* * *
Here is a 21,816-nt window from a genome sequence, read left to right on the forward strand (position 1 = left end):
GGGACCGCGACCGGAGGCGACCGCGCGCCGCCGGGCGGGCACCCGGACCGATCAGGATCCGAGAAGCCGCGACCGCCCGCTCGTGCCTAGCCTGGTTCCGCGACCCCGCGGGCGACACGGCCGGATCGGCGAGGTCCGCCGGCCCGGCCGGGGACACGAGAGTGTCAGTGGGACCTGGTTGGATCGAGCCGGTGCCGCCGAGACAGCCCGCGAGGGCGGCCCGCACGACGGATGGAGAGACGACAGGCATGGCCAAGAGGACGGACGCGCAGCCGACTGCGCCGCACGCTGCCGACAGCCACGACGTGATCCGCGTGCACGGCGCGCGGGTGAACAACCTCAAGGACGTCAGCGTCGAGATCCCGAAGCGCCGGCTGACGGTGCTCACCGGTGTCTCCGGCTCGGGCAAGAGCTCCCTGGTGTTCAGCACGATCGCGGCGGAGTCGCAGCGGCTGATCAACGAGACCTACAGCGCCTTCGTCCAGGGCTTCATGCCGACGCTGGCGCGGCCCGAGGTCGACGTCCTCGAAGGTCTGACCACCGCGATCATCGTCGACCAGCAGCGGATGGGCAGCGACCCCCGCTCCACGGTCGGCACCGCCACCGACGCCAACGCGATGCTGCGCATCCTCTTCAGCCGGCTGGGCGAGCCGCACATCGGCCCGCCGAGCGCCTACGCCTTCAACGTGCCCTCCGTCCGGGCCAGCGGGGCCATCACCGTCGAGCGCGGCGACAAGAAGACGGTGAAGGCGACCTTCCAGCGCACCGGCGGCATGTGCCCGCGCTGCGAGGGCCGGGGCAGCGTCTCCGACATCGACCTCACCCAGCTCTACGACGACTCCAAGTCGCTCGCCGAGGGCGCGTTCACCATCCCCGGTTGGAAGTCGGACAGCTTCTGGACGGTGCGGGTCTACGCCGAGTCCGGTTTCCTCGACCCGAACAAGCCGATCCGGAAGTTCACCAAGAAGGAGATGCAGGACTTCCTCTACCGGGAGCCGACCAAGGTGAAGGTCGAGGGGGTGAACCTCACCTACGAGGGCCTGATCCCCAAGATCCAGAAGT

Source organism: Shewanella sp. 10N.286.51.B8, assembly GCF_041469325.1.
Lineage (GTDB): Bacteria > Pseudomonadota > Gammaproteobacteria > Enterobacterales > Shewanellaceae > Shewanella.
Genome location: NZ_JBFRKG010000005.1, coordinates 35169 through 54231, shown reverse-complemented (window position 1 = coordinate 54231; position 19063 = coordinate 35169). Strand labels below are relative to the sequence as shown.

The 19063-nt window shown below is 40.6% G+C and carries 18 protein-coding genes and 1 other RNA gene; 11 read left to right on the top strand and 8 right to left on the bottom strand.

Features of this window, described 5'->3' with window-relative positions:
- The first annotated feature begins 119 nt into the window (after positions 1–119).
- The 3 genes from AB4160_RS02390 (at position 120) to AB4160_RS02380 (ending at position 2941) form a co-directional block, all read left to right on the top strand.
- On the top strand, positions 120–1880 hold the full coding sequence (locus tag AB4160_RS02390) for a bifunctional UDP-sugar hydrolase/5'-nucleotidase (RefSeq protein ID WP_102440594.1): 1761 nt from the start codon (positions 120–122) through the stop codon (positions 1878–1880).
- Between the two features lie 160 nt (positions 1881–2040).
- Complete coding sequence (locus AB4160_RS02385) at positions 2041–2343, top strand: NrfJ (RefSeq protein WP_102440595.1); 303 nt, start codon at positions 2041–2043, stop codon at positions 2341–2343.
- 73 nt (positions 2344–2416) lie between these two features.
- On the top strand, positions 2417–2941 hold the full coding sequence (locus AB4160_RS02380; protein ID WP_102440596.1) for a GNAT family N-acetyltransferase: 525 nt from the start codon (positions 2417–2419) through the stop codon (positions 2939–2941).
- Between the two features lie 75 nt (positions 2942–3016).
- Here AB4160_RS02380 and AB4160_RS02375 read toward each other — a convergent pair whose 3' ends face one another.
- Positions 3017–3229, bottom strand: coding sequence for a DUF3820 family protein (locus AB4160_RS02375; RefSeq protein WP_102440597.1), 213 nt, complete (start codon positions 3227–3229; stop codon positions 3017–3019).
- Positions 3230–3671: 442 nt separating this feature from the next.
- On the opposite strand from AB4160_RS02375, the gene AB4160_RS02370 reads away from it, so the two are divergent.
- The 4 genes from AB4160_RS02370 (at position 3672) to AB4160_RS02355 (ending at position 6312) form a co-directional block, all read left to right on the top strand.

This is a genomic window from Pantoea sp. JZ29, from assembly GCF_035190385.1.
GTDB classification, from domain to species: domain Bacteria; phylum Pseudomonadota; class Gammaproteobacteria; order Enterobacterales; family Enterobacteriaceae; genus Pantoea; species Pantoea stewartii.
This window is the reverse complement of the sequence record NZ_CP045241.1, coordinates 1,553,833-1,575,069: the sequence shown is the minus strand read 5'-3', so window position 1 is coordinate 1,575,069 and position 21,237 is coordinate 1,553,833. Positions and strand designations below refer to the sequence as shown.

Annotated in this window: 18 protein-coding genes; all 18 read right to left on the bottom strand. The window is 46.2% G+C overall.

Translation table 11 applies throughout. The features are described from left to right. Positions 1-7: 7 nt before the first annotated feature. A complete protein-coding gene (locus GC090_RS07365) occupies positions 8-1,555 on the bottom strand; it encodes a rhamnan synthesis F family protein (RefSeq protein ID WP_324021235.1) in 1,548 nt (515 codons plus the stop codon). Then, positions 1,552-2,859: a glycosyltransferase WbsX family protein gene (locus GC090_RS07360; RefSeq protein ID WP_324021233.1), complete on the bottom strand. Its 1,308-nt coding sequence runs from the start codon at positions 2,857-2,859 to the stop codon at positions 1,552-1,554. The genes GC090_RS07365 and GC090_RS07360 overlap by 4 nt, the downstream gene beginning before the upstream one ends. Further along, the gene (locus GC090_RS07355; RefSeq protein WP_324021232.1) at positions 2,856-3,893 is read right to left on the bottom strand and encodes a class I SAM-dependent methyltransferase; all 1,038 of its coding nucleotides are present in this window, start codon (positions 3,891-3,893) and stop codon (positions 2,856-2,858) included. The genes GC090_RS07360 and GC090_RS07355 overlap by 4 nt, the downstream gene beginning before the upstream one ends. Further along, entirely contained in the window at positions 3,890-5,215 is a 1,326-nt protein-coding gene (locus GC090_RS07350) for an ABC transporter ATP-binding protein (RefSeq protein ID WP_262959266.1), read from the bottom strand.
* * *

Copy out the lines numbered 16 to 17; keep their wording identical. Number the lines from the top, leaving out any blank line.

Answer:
- Here AB4160_RS02380 and AB4160_RS02375 read toward each other — a convergent pair whose 3' ends face one another.
- Positions 3017–3229, bottom strand: coding sequence for a DUF3820 family protein (locus AB4160_RS02375; RefSeq protein WP_102440597.1), 213 nt, complete (start codon positions 3227–3229; stop codon positions 3017–3019).